Who gets grandpa’s guitar pick collection?

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For a variety of reasons, many individuals — even those who have created thoughtful estate plans — fail to create plans for the distribution of their personal property following death.

People address these items in their estate planning with broad statements, such as “Divide my tangible personal property equally among my children.” They likely imagine their children calmly taking turns picking out the furniture, electronic devices, jewelry, artwork, vehicles, collections and so forth that have great sentimental value to them — then working together in harmony to determine which of the remaining items should be donated, sold or given to other family members.

Unfortunately, the scenario often plays out much differently. If you have more than one heir, a vague direction like this could lead to arguments about who receives an item multiple people want, about whether “equally” refers to quantity of items or value, or about an item you allegedly told someone they would receive but failed to put in writing.

Keep in mind your family members will be grieving at this time, which might cause them to feel especially attached to items that belonged to you during your life — even if those items have little or no monetary value, such as your guitar pick collection. Arguments over personal property can damage family relationships and even lead to lawsuits.

Five steps to avoid conflict

You can help avoid this conflict with a little extra thought and preparation:

  • Do create a list of specific items you would like to be distributed to particular individuals. Michigan law provides an estate plan document may refer to a separate list distributing items of personal property. So long as that list is either handwritten or signed, it will be legally enforceable. The list may be created before, after or at the same time the estate plan is drafted and can be revised at any time but do be sure to date each list. Keep the list with your estate plan documents so it will be easy to locate following your death.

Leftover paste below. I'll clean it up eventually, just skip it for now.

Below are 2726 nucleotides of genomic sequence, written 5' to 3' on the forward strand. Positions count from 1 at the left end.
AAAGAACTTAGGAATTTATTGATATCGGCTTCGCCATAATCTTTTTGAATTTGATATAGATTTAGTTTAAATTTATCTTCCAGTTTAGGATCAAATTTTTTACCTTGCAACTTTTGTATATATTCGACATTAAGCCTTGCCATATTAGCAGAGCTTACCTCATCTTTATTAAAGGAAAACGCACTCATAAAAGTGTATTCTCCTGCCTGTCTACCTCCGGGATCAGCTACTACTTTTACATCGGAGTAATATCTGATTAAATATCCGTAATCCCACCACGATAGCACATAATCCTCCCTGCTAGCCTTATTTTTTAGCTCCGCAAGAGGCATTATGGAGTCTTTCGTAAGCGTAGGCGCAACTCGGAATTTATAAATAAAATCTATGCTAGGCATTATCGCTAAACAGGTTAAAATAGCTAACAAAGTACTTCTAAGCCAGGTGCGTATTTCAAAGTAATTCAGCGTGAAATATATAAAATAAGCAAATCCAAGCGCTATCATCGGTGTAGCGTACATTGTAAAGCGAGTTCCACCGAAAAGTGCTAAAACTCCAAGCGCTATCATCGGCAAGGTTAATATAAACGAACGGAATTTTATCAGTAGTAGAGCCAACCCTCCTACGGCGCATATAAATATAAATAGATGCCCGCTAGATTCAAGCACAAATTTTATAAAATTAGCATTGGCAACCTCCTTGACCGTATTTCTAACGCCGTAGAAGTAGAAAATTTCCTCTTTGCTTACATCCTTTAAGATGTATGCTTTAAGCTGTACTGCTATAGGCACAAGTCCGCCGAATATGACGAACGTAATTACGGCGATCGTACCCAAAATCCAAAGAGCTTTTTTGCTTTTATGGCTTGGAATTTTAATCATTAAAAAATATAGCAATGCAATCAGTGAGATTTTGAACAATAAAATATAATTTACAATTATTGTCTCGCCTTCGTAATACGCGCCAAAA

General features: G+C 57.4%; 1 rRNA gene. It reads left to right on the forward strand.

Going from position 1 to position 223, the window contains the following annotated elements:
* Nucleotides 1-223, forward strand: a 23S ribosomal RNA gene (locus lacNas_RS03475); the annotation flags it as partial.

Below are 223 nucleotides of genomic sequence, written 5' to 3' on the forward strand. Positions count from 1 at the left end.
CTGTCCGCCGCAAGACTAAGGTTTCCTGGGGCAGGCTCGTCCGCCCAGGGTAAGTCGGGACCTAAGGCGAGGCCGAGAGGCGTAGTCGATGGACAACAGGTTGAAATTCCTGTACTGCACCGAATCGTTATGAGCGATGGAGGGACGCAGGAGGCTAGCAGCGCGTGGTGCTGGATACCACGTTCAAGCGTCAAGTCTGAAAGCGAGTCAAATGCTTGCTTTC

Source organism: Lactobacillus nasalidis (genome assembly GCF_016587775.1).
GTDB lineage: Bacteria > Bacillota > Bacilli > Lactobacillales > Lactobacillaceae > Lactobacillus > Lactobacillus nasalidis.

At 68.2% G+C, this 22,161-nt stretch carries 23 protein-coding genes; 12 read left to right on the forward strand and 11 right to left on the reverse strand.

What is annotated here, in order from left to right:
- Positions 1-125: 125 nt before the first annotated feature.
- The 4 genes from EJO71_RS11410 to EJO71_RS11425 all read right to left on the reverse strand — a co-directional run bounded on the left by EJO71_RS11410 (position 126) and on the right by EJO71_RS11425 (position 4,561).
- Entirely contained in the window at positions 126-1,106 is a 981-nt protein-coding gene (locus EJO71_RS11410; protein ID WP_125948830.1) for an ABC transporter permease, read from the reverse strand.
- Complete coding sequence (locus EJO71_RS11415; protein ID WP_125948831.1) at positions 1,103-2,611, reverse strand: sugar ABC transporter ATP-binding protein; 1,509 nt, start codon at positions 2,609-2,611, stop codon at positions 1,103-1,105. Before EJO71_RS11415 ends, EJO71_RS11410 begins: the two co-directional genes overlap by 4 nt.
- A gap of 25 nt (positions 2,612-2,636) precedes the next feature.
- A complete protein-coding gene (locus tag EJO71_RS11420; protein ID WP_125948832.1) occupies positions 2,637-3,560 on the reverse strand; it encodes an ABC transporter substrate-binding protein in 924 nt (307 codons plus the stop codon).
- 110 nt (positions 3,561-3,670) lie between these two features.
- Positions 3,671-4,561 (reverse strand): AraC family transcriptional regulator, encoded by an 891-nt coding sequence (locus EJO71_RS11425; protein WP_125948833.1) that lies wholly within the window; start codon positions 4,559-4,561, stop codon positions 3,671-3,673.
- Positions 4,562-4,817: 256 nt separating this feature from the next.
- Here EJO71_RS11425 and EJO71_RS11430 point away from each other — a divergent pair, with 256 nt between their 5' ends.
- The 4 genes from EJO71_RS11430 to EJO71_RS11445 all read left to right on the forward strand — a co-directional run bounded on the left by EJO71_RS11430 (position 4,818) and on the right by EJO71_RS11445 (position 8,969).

• Don’t use name stickers to mark items for family members. While this seems like an easy way to allocate household items, it’s impractical and risky. Stickers can fall off over the years, and family members could rearrange them, leaving a mess to sort out later. 
  • Do provide a method for family members to select items of personal property not allocated to specific individuals. It is likely your family will want some items of personal property in addition to those you allocated. Your estate plan documents can allow them to select the items they desire to have. To reduce arguments, a selection method should be specified. You also should specify what is considered an “item” — a single guitar pick or the full set? The family will understand whether you intended them to break up the collection and allow each person to select a guitar pick or whether the collection should be kept together for a single person.
  • Do have a written plan for what should happen to the personal property family members do not wish to keep. Inevitably, your family members won’t want a large portion of your personal property. If you have a preference as to whether those items are sold or donated, you should include a corresponding direction in your estate plan documents. If there is a particular charity you’d like to support that would benefit from a donation, include a donation instruction in your estate plan documents.
  • Don’t expect your children to behave better after your death than they did when you were alive. If they argued over things while you were alive, it’s fair to assume they will continue to argue after you are gone.

Knowing how difficult the months after your passing will be for your family, it makes sense to ease their burden and provide them with some guidance as to what you would like them to do with the items that are not accounted for elsewhere in your estate planning.

Beth O’Laughlin is a partner with the law firm Warner Norcross + Judd LLP who concentrates her practice in trusts and estates planning. She can be reached at bolaughlin@wnj.com

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